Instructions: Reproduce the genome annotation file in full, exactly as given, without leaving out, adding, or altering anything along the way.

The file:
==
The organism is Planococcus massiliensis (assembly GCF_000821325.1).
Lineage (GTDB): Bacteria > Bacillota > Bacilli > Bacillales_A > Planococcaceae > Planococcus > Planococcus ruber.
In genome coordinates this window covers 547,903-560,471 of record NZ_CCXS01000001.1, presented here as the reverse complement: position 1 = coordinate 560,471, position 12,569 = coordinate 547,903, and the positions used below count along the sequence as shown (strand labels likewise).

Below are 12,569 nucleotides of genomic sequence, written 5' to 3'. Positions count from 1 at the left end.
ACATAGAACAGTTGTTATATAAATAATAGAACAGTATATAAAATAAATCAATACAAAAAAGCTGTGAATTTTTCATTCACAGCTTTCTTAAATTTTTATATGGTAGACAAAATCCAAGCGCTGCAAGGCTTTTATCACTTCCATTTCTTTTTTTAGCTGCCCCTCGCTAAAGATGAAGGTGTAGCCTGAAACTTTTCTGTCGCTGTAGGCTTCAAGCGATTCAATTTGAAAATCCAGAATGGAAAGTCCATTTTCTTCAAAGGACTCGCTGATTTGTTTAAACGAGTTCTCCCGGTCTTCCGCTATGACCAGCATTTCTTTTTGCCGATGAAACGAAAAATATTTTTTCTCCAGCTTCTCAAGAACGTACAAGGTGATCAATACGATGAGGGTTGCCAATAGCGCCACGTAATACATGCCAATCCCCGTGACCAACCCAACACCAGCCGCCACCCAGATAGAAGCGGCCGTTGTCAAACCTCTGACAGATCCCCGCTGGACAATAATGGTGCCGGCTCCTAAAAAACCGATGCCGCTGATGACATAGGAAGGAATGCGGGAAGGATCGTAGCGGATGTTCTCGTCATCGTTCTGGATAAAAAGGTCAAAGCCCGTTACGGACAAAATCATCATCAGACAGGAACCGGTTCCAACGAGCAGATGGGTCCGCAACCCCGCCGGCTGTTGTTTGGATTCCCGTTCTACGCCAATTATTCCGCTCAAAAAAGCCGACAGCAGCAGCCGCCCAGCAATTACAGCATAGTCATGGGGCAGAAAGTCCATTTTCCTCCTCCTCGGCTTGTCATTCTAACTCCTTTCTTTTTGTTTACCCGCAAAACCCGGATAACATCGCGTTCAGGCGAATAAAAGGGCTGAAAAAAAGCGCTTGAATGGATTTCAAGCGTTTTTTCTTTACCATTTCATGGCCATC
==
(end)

The organism is Planococcus massiliensis (assembly GCF_000821325.1).
Lineage (GTDB): Bacteria > Bacillota > Bacilli > Bacillales_A > Planococcaceae > Planococcus > Planococcus ruber.
In genome coordinates this window covers 547,903-560,471 of record NZ_CCXS01000001.1, presented here as the reverse complement: position 1 = coordinate 560,471, position 12,569 = coordinate 547,903, and the positions used below count along the sequence as shown (strand labels likewise).

Below are 12,569 nucleotides of genomic sequence, written 5' to 3'. Positions count from 1 at the left end.
ACATAGAACAGTTGTTATATAAATAATAGAACAGTATATAAAATAAATCAATACAAAAAAGCTGTGAATTTTTCATTCACAGCTTTCTTAAATTTTTATATGGTAGACAAAATCCAAGCGCTGCAAGGCTTTTATCACTTCCATTTCTTTTTTTAGCTGCCCCTCGCTAAAGATGAAGGTGTAGCCTGAAACTTTTCTGTCGCTGTAGGCTTCAAGCGATTCAATTTGAAAATCCAGAATGGAAAGTCCATTTTCTTCAAAGGACTCGCTGATTTGTTTAAACGAGTTCTCCCGGTCTTCCGCTATGACCAGCATTTCTTTTTGCCGATGAAACGAAAAATATTTTTTCTCCAGCTTCTCAAGAACGTACAAGGTGATCAATACGATGAGGGTTGCCAATAGCGCCACGTAATACATGCCAATCCCCGTGACCAACCCAACACCAGCCGCCACCCAGATAGAAGCGGCCGTTGTCAAACCTCTGACAGATCCCCGCTGGACAATAATGGTGCCGGCTCCTAAAAAACCGATGCCGCTGATGACATAGGAAGGAATGCGGGAAGGATCGTAGCGGATGTTCTCGTCATCGTTCTGGATAAAAAGGTCAAAGCCCGTTACGGACAAAATCATCATCAGACAGGAACCGGTTCCAACGAGCAGATGGGTCCGCAACCCCGCCGGCTGTTGTTTGGATTCCCGTTCTACGCCAATTATTCCGCTCAAAAAAGCCGACAGCAGCAGCCGCCCAGCAATTACAGCATAGTCATGGGGCAGAAAGTCCATTTTCCTCCTCCTCGGCTTGTCATTCTAACTCCTTTCTTTTTGTTTACCCGCAAAACCCGGATAACATCGCGTTCAGGCGAATAAAAGGGCTGAAAAAAAGCGCTTGAATGGATTTCAAGCGTTTTTTCTTTACCATTTCATGGCCATC